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124.09.2012 1 Lecture 5 - Routing On the Flat Labels M.Sc Ilya Nikolaevskiy Helsinki Institute for Information Technology (HIIT)

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Presentation on theme: "124.09.2012 1 Lecture 5 - Routing On the Flat Labels M.Sc Ilya Nikolaevskiy Helsinki Institute for Information Technology (HIIT)"— Presentation transcript:

1 124.09.2012 1 Lecture 5 - Routing On the Flat Labels M.Sc Ilya Nikolaevskiy Helsinki Institute for Information Technology (HIIT) T-110.6120 – Special Course in Future Internet Technologies

2 2 Routing On the Flat Labels  Based on and pictures borrowed from:  Matthew Caesar, Tyson Condie, Jayanthkumar Kannan, Karthik Lakshminarayanan, and Ion Stoica. ROFL: routing on flat labels, SIGCOMM Comput. Commun. Rev. 36, 4 (August 2006)  I. Stoica, R. Morris, D. Lieben-Nowell, D. Karger, M. Kaashoek, F. Dabek, H. Balakrishnan. Chord: a scalable peer-to-peer lookup protocol for Internet applications, IEEE Transactions on Networks, 11(1) 17-32, 2003.

3 3 Flat Labels  Identification/location split:  Mobility, Multihoming  In this architecture – no location at all (routing on names)  No network semantics in the identities – any identities may be used => Flat Labels

4 4 Advantages  All advantages of location-identity split (multihoming, mobility, …)  No new infrastructure – no additional resolving  Fate-sharing: No need to contact resolution center  Simple allocation and management

5 5 Reason  Does the scalable routing require structured location information in the packet header?  Prior to ROFL all FIA rely on structural location information.

6 6 Chord  Scalable P2P lookup protocol  Given a key Chord maps it to the node.  Consistent hashing: when hashes space size changes only fraction of keys will have new hash  When node leaves or arrives only fraction of keys will be moved  Hashes space is a circle with 2 m points numbered in clockwise order

7 7 Chord: Consistent Hashing

8 8 Chord: Lookup

9 9 Chord: Lookup Optimization

10 10 Chord: Enhanced Lookup

11 11 Chord Conclusions  Each node stores small amount of information (O(log n))  Queries are fast (O(log n))  Easy to add/remove node from the system  Recovering techniques to heal from a node failure

12 12 ROFL Overview  Unique IDs for all nodes  3 types of nodes: routers, stable hosts, ephemeral hosts  Hosts are assigned to a gateway router  Same idea: all labels are organized in the circle. Routing is performed to the closest node not overrunning destination label.

13 13 Source Paths

14 14 Intra-domain Routing  In each AS there is a separate ROFL ring  Routing performed much like Chord lookup  Packets are forwarded in a greedy way: to the closest to the destination known node along the ring  Search similar to longest prefix match  Source paths to successors and predecessors are saved in all intermediate nodes in Pointer Cache to optimize packets paths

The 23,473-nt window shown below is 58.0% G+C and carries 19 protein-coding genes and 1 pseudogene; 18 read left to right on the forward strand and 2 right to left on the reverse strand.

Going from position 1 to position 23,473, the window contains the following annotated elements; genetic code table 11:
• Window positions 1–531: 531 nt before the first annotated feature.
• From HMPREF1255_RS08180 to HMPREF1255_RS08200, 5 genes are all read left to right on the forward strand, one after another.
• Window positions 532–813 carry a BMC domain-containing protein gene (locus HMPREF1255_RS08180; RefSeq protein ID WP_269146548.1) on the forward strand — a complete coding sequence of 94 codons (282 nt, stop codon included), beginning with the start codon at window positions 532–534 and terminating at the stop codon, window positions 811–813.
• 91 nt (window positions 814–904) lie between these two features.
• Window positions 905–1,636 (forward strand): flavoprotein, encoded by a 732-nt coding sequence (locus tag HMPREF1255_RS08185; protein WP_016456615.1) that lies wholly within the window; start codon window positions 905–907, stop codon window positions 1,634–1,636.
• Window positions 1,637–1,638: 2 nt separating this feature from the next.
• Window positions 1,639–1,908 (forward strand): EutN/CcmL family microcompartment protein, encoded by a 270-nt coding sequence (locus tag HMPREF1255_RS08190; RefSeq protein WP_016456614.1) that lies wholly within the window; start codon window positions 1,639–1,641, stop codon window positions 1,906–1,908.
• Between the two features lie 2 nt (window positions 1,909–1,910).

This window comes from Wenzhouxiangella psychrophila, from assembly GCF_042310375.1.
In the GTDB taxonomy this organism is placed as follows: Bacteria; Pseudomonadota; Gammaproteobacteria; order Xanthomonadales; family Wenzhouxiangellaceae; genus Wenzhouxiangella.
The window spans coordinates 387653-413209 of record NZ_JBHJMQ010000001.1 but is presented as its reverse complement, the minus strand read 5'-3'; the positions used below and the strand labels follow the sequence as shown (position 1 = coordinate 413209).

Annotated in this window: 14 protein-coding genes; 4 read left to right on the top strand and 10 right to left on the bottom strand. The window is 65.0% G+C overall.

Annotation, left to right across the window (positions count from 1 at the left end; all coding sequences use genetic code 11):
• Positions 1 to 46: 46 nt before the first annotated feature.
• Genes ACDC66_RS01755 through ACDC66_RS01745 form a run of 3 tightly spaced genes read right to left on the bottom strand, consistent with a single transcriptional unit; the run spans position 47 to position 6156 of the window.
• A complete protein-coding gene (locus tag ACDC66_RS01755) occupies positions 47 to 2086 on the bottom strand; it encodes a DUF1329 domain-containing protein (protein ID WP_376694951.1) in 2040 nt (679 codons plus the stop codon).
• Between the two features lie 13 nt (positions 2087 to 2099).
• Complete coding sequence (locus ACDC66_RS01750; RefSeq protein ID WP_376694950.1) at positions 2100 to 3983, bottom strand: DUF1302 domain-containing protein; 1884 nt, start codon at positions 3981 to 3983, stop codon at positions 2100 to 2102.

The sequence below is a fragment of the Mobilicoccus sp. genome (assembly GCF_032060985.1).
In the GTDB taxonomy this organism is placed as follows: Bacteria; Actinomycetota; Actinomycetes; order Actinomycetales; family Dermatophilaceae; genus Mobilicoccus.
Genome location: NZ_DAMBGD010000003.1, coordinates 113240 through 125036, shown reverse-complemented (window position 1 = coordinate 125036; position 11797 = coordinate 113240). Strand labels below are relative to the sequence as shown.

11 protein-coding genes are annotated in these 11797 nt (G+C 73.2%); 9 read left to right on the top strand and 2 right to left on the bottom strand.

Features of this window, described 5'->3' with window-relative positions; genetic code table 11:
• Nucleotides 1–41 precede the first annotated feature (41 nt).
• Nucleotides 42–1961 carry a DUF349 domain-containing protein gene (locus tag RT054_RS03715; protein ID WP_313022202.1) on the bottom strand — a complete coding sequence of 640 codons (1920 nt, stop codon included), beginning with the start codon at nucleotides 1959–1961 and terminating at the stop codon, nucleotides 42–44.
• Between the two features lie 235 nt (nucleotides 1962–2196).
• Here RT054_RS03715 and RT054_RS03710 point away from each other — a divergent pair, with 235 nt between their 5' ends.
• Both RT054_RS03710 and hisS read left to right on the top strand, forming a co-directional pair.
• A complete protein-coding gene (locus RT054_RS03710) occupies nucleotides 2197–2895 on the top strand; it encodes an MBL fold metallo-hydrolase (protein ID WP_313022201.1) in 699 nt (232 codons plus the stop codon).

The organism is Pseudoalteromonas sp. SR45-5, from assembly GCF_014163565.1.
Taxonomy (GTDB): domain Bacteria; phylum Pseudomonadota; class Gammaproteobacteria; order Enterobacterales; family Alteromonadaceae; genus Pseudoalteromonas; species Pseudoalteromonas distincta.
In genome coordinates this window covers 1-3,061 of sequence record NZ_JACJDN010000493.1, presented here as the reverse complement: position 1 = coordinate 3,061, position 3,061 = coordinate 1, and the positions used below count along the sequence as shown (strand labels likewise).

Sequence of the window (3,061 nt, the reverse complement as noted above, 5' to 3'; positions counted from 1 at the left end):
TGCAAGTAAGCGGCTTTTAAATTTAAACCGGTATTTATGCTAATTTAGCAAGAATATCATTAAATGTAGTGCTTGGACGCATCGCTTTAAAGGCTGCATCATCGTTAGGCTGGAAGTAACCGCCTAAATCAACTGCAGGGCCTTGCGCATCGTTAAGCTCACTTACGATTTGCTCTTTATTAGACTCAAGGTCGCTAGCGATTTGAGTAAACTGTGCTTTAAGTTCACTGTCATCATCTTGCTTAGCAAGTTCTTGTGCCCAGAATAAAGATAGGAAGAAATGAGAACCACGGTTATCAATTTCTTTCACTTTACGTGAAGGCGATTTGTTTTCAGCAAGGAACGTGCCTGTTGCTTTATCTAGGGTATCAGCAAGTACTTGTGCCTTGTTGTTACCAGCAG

15 15 Host Join  Host registers in a gateway router  Router searches for predecessor of the host and update its’ successor  Router stores source path to the successor of host  Ephemeral hosts can not be successors

16 16 Inter-domain Routing  Hierarchical structure of ASes  Isolation property:  Failure isolation  Policies:  Provider-consumer  Peering  Multihoming

17 17 Hierarchical Ring Merging

18 18 Ring Merging Rules  Id b in Ring 2 is external successor of id a in Ring 1 iff:  Id b is a successor of id a in a joined ring  There are no nodes with identifiers in [id a, id b ] in either AS  Merges are performed at all levels of hierarchy  Each new host must be registered at all levels

19 19 Packet Forwarding  Essentially the same: forward packet towards Label closest to the destination and not overrunning it.

20 20 Handling Policies  Peering:  Virtual AS as a provider for peering ASes  Bloom filters to store all nodes in peering ASes  Multihoming:  Perform external join for each member of up-hierarchy  Bloom filters storing all hosts joined below AS are used before using pointer cache

21 21 Virtual AS

22 22 Evaluation  Intra-domain:  Trace based on “Rocketfuel” over 4 large ISPs with hundreds of routers and millions of hosts in each  Used 128-bit IDs  9 Mbits cache memory in routers  Inter-domain:  AS graph was derived from “Routeviews” traces  Simulation of 30,000 hosts extrapolated to 600 millions hosts

23 23 Evaluation: Intra-domain  Hosts typically complete join in less than 40ms with less than 45 control messages

24 24 Evaluation: Intra-domain (contd)  Average stretch depends on pointer cache memory: 1.2 to 2 for 9 Mbits of pointer cache

25 25 Evaluation: Inter-domain  Each AS is emulated by a single node  Only 30,000 hosts were emulated  Join across all provider requires ~445 messages  Average stretch is 2.5

26 26 ROFL Strengths  Redesign of internet architecture  location/identity split  Policy aware inter-domain routing  Cryptographic identities  Spoofing attacks are impossible (on cost of cryptographic signatures)  Implicit Certificates instead of DNS

27 27 ROFL Weaknesses  Not really scalable  Possible hash collision  Needs large pointer cache  Inter-domain routing requires large Bloom filters for all hosts in ASes below  How to recalculate them? Flooding?  Complicated failure recovery

28 28 Thank you for your attention! Questions? Comments?

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